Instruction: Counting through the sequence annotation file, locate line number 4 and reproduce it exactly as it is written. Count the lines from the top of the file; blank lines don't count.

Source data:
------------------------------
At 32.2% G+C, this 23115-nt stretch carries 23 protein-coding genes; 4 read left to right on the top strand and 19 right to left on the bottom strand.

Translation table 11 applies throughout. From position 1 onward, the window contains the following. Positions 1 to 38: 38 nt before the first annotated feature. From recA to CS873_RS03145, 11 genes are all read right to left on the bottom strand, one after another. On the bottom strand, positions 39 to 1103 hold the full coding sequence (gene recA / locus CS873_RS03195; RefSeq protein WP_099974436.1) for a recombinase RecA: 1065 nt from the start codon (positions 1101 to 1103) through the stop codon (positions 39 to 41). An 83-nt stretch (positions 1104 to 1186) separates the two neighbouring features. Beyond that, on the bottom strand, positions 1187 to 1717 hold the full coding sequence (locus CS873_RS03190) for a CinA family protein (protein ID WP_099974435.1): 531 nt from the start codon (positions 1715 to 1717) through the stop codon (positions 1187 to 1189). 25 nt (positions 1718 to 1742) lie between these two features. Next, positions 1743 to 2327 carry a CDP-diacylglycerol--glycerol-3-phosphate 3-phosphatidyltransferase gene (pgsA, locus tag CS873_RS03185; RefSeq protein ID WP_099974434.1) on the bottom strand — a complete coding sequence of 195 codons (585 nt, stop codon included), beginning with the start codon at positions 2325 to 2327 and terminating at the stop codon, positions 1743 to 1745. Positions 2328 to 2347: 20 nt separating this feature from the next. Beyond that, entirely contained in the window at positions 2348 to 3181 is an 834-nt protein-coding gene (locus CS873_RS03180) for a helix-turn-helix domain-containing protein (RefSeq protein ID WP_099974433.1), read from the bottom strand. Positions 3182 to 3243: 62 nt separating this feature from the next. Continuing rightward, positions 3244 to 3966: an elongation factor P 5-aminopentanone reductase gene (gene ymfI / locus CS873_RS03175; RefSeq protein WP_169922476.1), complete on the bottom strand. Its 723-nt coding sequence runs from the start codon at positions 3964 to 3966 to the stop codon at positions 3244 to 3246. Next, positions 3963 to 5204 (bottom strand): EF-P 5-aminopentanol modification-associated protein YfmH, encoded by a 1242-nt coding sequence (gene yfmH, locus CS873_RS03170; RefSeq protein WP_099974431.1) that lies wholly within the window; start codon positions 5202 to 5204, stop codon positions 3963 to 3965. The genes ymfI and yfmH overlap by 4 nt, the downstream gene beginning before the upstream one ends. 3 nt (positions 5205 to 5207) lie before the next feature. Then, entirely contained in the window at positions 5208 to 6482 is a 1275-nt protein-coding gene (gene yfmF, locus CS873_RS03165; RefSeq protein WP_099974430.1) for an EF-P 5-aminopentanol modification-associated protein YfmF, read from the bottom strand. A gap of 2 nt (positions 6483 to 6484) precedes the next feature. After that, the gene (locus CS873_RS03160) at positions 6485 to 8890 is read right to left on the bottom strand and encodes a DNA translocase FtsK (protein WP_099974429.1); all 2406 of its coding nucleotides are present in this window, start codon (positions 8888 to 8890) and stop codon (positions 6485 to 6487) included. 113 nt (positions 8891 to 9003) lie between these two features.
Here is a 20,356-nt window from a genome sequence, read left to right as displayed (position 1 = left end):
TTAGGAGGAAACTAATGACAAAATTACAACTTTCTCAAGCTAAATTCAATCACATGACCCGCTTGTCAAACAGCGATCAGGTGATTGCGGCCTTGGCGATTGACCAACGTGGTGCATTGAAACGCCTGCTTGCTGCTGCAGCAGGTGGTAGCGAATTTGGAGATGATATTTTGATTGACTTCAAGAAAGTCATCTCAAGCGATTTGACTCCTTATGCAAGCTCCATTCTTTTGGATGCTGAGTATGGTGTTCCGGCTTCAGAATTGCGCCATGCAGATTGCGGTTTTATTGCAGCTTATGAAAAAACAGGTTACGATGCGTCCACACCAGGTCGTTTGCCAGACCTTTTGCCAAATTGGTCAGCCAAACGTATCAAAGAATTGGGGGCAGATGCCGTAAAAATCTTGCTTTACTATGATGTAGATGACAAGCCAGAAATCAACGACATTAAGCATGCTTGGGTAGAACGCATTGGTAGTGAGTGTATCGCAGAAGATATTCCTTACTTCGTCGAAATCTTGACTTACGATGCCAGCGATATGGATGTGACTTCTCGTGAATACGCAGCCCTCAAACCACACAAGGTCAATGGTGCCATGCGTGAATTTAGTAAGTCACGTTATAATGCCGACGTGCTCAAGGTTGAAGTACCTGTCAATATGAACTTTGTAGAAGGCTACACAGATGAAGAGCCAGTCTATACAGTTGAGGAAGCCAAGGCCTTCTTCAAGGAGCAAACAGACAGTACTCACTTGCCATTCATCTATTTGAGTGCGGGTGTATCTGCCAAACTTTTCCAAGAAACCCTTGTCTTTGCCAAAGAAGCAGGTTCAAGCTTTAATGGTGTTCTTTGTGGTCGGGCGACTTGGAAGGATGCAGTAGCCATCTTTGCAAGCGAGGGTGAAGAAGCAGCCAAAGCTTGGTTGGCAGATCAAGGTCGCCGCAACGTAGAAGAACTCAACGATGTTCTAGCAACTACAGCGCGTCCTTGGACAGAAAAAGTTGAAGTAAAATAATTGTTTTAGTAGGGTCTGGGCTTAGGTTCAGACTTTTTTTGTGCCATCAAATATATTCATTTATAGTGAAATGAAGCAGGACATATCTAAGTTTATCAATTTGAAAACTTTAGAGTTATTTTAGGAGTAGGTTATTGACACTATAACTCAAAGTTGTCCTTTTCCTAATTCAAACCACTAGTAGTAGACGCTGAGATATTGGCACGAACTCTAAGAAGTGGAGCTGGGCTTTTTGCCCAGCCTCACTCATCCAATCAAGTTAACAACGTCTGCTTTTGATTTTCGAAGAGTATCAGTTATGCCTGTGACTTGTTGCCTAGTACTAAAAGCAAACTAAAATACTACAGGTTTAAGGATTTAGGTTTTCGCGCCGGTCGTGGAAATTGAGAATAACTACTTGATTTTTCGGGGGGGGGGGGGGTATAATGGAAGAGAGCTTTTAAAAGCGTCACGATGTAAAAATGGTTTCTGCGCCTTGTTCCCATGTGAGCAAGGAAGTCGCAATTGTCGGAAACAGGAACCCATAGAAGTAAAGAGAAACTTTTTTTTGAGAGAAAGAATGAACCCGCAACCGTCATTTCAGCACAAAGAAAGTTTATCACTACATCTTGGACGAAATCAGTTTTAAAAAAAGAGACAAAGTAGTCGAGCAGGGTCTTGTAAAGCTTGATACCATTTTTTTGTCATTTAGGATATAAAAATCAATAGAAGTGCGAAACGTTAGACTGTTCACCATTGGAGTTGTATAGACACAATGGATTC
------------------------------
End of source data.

TTAGGAGGAAACTAATGACAAAATTACAACTTTCTCAAGCTAAATTCAATCACATGACCCGCTTGTCAAACAGCGATCAGGTGATTGCGGCCTTGGCGATTGACCAACGTGGTGCATTGAAACGCCTGCTTGCTGCTGCAGCAGGTGGTAGCGAATTTGGAGATGATATTTTGATTGACTTCAAGAAAGTCATCTCAAGCGATTTGACTCCTTATGCAAGCTCCATTCTTTTGGATGCTGAGTATGGTGTTCCGGCTTCAGAATTGCGCCATGCAGATTGCGGTTTTATTGCAGCTTATGAAAAAACAGGTTACGATGCGTCCACACCAGGTCGTTTGCCAGACCTTTTGCCAAATTGGTCAGCCAAACGTATCAAAGAATTGGGGGCAGATGCCGTAAAAATCTTGCTTTACTATGATGTAGATGACAAGCCAGAAATCAACGACATTAAGCATGCTTGGGTAGAACGCATTGGTAGTGAGTGTATCGCAGAAGATATTCCTTACTTCGTCGAAATCTTGACTTACGATGCCAGCGATATGGATGTGACTTCTCGTGAATACGCAGCCCTCAAACCACACAAGGTCAATGGTGCCATGCGTGAATTTAGTAAGTCACGTTATAATGCCGACGTGCTCAAGGTTGAAGTACCTGTCAATATGAACTTTGTAGAAGGCTACACAGATGAAGAGCCAGTCTATACAGTTGAGGAAGCCAAGGCCTTCTTCAAGGAGCAAACAGACAGTACTCACTTGCCATTCATCTATTTGAGTGCGGGTGTATCTGCCAAACTTTTCCAAGAAACCCTTGTCTTTGCCAAAGAAGCAGGTTCAAGCTTTAATGGTGTTCTTTGTGGTCGGGCGACTTGGAAGGATGCAGTAGCCATCTTTGCAAGCGAGGGTGAAGAAGCAGCCAAAGCTTGGTTGGCAGATCAAGGTCGCCGCAACGTAGAAGAACTCAACGATGTTCTAGCAACTACAGCGCGTCCTTGGACAGAAAAAGTTGAAGTAAAATAATTGTTTTAGTAGGGTCTGGGCTTAGGTTCAGACTTTTTTTGTGCCATCAAATATATTCATTTATAGTGAAATGAAGCAGGACATATCTAAGTTTATCAATTTGAAAACTTTAGAGTTATTTTAGGAGTAGGTTATTGACACTATAACTCAAAGTTGTCCTTTTCCTAATTCAAACCACTAGTAGTAGACGCTGAGATATTGGCACGAACTCTAAGAAGTGGAGCTGGGCTTTTTGCCCAGCCTCACTCATCCAATCAAGTTAACAACGTCTGCTTTTGATTTTCGAAGAGTATCAGTTATGCCTGTGACTTGTTGCCTAGTACTAAAAGCAAACTAAAATACTACAGGTTTAAGGATTTAGGTTTTCGCGCCGGTCGTGGAAATTGAGAATAACTACTTGATTTTTCGGGGGGGGGGGGGGTATAATGGAAGAGAGCTTTTAAAAGCGTCACGATGTAAAAATGGTTTCTGCGCCTTGTTCCCATGTGAGCAAGGAAGTCGCAATTGTCGGAAACAGGAACCCATAGAAGTAAAGAGAAACTTTTTTTTGAGAGAAAGAATGAACCCGCAACCGTCATTTCAGCACAAAGAAAGTTTATCACTACATCTTGGACGAAATCAGTTTTAAAAAAAGAGACAAAGTAGTCGAGCAGGGTCTTGTAAAGCTTGATACCATTTTTTTGTCATTTAGGATATAAAAATCAATAGAAGTGCGAAACGTTAGACTGTTCACCATTGGAGTTGTATAGACACAATGGATTC